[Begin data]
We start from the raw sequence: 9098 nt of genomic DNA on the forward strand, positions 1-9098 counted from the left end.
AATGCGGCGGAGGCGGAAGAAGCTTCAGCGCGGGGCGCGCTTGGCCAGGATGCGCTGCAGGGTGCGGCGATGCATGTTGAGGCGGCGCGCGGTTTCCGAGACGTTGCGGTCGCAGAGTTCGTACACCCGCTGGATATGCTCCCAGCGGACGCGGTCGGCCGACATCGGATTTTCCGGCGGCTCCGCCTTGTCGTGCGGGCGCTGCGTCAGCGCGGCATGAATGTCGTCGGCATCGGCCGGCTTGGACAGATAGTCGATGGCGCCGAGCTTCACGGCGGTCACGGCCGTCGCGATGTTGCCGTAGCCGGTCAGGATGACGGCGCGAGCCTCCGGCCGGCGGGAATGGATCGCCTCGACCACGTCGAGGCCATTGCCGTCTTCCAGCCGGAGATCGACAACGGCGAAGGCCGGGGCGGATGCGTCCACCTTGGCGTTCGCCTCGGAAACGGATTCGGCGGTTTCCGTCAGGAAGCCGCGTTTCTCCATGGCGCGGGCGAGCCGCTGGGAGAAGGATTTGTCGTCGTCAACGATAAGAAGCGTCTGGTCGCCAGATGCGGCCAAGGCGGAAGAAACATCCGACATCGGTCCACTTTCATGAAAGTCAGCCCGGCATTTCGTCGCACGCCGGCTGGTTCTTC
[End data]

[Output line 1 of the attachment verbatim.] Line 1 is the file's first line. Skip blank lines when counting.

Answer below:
We start from the raw sequence: 9098 nt of genomic DNA on the forward strand, positions 1-9098 counted from the left end.